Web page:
Policy

Commodities Agency Gets Cool Reception on Funding Bump Request

Rep. David Valadao, R-Calif., didn't seem to buy the CFTC's argument that it needs more money. (Bill Clark/CQ Roll Call File Photo)

The acting chairman of the Commodities Futures Trading Commission is asking for a funding bump above the White House’s fiscal 2018 proposal, a request being declined by Republican agriculture policymakers despite their endorsing the agency’s message of keeping a balance between regulatory enforcement and vibrant futures and derivatives markets.

California’s David Valadao, the No. 2 Republican on the House Agriculture Appropriations Subcommittee, brushed aside J. Christopher Giancarlo’s $281.5 million request for fiscal 2018 at a hearing on Thursday. Valadao, said the panel would focus on President Donald Trump’s fiscal 2018 request of $250 million.

Lawmakers used the hearing to express their support or opposition to the 2010 Dodd-Frank financial overhaul law (PL 111-203), which gave the CFTC authority to regulate the over-the-counter derivatives market. The House voted Thursday to vote on repealing large parts of the law affecting banks, but not the CFTC regulation of derivatives.

The Trump administration’s request mirrors the enacted funding level provided by Congress since fiscal 2015 despite requests by the Obama administration of more than $300 million. During the Obama era, the CFTC budget was often a flashpoint between the two parties in debates about Dodd-Frank.

Democratic appropriators argued that the CFTC, an independent agency, along with the Securities and Exchange Commission, needed much larger budgets to meet their role as regulators of markets that contributed to the 2008 financial markets meltdown and ensuing recession.

Republican appropriators countered that Dodd-Frank-related rules issued by the CFTC were heavy-handed, imposing additional costs on Wall Street derivatives speculators as well as farmers, power utilities and other businesses that use the financial instruments to hedge currency fluctuations, interest rates, energy prices and other business costs.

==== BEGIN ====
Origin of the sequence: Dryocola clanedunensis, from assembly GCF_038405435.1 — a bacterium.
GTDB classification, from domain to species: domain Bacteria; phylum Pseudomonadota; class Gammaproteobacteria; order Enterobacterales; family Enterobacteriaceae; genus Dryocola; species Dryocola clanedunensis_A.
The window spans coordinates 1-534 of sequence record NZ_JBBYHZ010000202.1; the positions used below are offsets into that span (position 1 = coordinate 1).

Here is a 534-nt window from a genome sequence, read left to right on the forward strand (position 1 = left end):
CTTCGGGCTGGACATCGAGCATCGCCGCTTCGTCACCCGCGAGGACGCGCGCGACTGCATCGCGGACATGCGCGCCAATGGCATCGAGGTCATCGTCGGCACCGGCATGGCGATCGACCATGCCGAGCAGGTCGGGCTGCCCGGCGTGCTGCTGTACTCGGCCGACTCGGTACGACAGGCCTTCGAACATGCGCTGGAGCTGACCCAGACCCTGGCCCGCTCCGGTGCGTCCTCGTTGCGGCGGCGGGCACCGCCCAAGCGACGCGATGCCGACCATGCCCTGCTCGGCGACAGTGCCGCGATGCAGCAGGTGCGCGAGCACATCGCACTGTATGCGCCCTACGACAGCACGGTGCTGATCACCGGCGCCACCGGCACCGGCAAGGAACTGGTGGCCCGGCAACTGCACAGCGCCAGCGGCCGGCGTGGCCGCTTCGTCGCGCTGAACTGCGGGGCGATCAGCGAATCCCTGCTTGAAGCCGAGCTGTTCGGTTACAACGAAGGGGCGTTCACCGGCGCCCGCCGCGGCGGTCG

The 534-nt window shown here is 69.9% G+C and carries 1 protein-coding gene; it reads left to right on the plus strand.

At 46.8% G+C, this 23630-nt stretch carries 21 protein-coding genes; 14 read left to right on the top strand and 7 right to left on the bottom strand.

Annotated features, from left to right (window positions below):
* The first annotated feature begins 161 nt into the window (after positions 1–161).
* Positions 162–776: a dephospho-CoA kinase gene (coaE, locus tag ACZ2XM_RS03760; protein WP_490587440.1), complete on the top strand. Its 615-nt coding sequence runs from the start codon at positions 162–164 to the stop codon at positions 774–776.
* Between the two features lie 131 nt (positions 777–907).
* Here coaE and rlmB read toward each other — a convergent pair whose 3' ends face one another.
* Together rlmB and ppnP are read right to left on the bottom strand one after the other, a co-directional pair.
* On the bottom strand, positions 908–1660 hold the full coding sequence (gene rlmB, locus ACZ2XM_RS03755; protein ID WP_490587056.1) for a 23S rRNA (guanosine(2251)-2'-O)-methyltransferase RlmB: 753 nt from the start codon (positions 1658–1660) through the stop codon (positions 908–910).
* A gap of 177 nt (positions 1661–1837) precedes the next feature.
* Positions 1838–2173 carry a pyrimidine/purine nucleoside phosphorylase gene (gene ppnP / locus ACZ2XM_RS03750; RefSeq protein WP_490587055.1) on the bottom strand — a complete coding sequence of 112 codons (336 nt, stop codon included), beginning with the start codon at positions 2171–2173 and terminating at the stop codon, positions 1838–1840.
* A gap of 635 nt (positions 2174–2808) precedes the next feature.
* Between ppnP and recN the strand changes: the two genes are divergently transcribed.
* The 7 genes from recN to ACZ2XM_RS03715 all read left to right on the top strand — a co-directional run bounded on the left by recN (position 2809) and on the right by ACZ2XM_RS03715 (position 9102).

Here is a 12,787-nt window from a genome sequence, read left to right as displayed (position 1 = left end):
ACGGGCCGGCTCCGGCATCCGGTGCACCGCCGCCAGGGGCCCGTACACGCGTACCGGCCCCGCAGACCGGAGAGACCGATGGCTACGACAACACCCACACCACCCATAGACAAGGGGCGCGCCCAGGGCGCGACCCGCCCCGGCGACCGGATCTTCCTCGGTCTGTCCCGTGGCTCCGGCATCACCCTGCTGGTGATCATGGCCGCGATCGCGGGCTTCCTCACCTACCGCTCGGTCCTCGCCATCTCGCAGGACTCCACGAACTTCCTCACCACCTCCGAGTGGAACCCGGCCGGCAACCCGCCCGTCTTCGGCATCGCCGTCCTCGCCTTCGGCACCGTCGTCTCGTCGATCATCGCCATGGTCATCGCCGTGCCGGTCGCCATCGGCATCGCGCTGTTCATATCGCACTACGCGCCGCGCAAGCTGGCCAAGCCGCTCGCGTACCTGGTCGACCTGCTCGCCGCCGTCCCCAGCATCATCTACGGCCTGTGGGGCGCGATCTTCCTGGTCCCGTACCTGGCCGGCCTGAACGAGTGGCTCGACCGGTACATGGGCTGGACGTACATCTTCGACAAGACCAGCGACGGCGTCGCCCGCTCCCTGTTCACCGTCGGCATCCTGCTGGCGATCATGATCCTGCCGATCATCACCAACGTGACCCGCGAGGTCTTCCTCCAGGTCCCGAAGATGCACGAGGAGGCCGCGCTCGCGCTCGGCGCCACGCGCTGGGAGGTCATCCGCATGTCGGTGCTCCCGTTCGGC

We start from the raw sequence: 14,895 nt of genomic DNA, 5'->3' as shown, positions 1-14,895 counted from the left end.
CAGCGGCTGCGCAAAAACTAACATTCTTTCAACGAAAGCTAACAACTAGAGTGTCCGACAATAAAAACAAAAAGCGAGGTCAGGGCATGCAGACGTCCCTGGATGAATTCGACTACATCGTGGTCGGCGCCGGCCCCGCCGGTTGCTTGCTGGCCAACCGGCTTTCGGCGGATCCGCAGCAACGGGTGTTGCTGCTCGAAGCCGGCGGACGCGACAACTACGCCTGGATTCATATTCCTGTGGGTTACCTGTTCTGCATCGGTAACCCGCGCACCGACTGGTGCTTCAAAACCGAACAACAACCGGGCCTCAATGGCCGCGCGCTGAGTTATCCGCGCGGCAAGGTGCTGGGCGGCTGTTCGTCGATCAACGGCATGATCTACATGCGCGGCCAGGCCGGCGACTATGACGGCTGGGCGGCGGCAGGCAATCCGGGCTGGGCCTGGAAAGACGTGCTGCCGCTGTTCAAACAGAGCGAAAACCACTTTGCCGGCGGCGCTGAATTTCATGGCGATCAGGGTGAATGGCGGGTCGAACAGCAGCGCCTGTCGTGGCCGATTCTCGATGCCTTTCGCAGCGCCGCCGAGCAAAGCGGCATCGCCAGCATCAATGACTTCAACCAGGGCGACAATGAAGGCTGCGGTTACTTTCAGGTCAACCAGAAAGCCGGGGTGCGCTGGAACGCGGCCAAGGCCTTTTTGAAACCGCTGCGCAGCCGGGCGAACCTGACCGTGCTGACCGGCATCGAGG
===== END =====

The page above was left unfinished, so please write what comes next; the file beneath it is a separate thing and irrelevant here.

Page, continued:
Valadao said Democrats used the appropriations process “to convince people Republicans were in the tank with Wall Street.”

Rep. Sanford D. Bishop Jr., D-Ga., the subcommittee’s ranking member, said Giancarlo was on the right path in seeking more money for the CFTC, whose jurisdiction greatly expanded under the Dodd-Frank to oversee the derivatives market. The commission also regulates the futures markets.

Giancarlo, whom Trump nominated in May to serve as the commission’s acting chairman, said the additional $31.5 million in his budget request would:

  • allow the agency to hire 15 new economists to do detailed quantitative assessments of costs and benefits of regulations;
  • provide for additional examiners to oversee clearing organizations; improve the commission’s digital technology to aid regulation of the derivatives market;
  • identify CFTC regulations that need updating; and foster financial technology innovations in its regulated markets.

Whatever sum is final in the budget, Giancarlo said the CFTC would strive to keep the United States an attractive place where investors throughout the world want to invest.

“Capital will go where the rules are the best,” he said.

Giancarlo, a vocal critic of several Dodd-Frank rules the commission has issued, said an “overly prescriptive regulation of American derivative markets is part and parcel of the over-regulation of the U.S. economy that thwarts the revival of American prosperity.”

Rep. Rosa DeLauro, D-Conn., pressed Giancarlo to provide examples where regulations designed to protect the economy from a repeat of the 2008-09 financial crisis.

“I can’t find the evidence to support your claim,” DeLauro said.

Giancarlo cited the decline in the number of futures commission merchants — down by a third from 150 in 2007 — who handle derivatives trading for farmers, ranchers and small businesses. He said regulatory costs contributed to the decline but did not account for all of the losses. He said further consolidation in the industry remains a concern because smaller businesses will find their options limited for hedging risk.

DeLauro said she still thinks Giancarlo overstated the effects of regulations. She also warned him against allowing the CFTC to become cozy with the industry it oversees.

Although he has criticized several Dodd-Frank rules the commission proposed, Giancarlo said “Congress got it right” on the law’s Title VII, which created the framework for the CFTC to regulate derivatives.

HR 10, the House bill that passed Thursday, does not address Title VII, and Giancarlo said he expected that section of the law to remain the governing principle for his agency.

Giancarlo, drawing on his business experience, said enforcement against “bad actors” in the market is important to maintain a stable and transparent market.

After the hearing, Giancarlo said the administration was aware of his budget request.

“They have a $4 trillion budget to set,” he said, referring to the administration. “I’m confident that our request is the right request for the agency.”

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